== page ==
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Care of elderly lower limb amputees, as described in medical and nursing records.

Artikel i vetenskaplig tidskrift
Författare Siv Bäck-Pettersson
Cecilia Björkelund
Publicerad i Scandinavian journal of caring sciences
Volym 19
Nummer/häfte 4
Sidor 337-43
ISSN 0283-9318
Publiceringsår 2005
Publicerad vid Institutionen för samhällsmedicin, Avdelningen för allmänmedicin
Sidor 337-43
Språk en
Länkar dx.doi.org/10.1111/j.1471-6712.2005...
Ämnesord Lower limb amputation, diabetes, hospitalization, mortality, medical records, nursing records
Ämneskategorier Omvårdnad

Sammanfattning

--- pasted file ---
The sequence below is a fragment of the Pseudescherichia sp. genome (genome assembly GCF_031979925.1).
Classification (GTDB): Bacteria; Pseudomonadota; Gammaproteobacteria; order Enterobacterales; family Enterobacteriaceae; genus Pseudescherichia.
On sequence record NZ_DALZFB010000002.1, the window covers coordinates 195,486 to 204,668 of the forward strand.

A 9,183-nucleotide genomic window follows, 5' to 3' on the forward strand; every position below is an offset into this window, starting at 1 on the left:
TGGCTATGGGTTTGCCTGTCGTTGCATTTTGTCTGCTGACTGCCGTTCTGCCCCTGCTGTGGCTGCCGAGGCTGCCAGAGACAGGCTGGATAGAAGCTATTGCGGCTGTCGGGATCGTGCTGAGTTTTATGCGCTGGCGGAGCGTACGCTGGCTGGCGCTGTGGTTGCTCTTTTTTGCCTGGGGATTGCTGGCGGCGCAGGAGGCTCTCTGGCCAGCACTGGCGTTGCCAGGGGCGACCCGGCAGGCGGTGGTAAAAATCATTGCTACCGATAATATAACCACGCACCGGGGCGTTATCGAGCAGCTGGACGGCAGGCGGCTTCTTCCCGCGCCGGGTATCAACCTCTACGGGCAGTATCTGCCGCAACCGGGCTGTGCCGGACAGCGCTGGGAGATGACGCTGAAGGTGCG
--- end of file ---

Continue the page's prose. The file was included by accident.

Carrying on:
The aim of this study was to characterize elderly lower limb amputees and explore problems/requirements inherent in their care. A retrospective study of medical and nursing records of patients who had undergone lower limb amputation (LLA) at Uddevalla General Hospital in 1997 was conducted. Demographic data were compared with those from a comparable regional health care district. Hospitalization, rehabilitation and nursing-related data related to subjects alive after 6 months were compared with data concerning those deceased during hospital stay and within 6 months after amputation. During the defined period, the study population consisted of 45 patients aged 60 and above. Fifty-six percent were men, with a mean age of 81.6. Eight patients died in the hospital post-amputation and five died within 6 months of surgery. The aetiology of the diagnosis leading to the LLA was cardiovascular disease in the majority of cases. The most common amputation level was below the knee. LLA patients were reported to have major problems maintaining physical and mental functions, markedly deteriorated general health status and severe pain problems. LLA patients require well functioning and qualified care and rehabilitation. The patients surviving after 6 months had permanent problems in the area of nutrition, elimination, skin ulceration, sleep, pain and pain alleviation. The patients who died during the hospital stay had problems in all these areas. With increasing shorter stays in hospital and decreasing resources in primary and municipal care, there is a risk that these patients' needs and requirements for professional care might be underestimated and thus remain unfulfilled.

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